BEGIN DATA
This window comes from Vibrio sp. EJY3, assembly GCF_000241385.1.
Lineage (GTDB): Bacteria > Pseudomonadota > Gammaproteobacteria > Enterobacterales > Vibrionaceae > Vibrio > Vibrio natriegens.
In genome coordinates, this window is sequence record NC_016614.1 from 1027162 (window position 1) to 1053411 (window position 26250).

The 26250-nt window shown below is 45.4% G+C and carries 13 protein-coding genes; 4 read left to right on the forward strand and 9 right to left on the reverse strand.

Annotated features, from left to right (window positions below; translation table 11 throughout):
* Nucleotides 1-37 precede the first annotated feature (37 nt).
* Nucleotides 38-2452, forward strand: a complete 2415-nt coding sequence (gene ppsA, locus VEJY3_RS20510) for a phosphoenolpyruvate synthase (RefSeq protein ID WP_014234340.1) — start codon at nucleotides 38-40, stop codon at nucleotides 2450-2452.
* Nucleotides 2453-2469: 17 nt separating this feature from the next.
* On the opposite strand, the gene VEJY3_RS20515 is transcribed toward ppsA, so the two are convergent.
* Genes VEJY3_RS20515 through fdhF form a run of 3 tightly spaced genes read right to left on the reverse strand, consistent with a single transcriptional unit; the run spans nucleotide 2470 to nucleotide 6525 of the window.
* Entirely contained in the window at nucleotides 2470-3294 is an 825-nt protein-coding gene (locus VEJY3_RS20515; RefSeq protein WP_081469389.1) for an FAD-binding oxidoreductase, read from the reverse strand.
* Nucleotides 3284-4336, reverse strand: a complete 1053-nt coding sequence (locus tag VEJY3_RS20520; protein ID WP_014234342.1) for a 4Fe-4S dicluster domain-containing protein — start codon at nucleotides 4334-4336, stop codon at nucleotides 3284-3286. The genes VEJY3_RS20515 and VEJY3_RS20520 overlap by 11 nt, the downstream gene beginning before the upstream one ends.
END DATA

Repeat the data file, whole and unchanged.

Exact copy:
This window comes from Vibrio sp. EJY3, assembly GCF_000241385.1.
Lineage (GTDB): Bacteria > Pseudomonadota > Gammaproteobacteria > Enterobacterales > Vibrionaceae > Vibrio > Vibrio natriegens.
In genome coordinates, this window is sequence record NC_016614.1 from 1027162 (window position 1) to 1053411 (window position 26250).

The 26250-nt window shown below is 45.4% G+C and carries 13 protein-coding genes; 4 read left to right on the forward strand and 9 right to left on the reverse strand.

Annotated features, from left to right (window positions below; translation table 11 throughout):
* Nucleotides 1-37 precede the first annotated feature (37 nt).
* Nucleotides 38-2452, forward strand: a complete 2415-nt coding sequence (gene ppsA, locus VEJY3_RS20510) for a phosphoenolpyruvate synthase (RefSeq protein ID WP_014234340.1) — start codon at nucleotides 38-40, stop codon at nucleotides 2450-2452.
* Nucleotides 2453-2469: 17 nt separating this feature from the next.
* On the opposite strand, the gene VEJY3_RS20515 is transcribed toward ppsA, so the two are convergent.
* Genes VEJY3_RS20515 through fdhF form a run of 3 tightly spaced genes read right to left on the reverse strand, consistent with a single transcriptional unit; the run spans nucleotide 2470 to nucleotide 6525 of the window.
* Entirely contained in the window at nucleotides 2470-3294 is an 825-nt protein-coding gene (locus VEJY3_RS20515; RefSeq protein WP_081469389.1) for an FAD-binding oxidoreductase, read from the reverse strand.
* Nucleotides 3284-4336, reverse strand: a complete 1053-nt coding sequence (locus tag VEJY3_RS20520; protein ID WP_014234342.1) for a 4Fe-4S dicluster domain-containing protein — start codon at nucleotides 4334-4336, stop codon at nucleotides 3284-3286. The genes VEJY3_RS20515 and VEJY3_RS20520 overlap by 11 nt, the downstream gene beginning before the upstream one ends.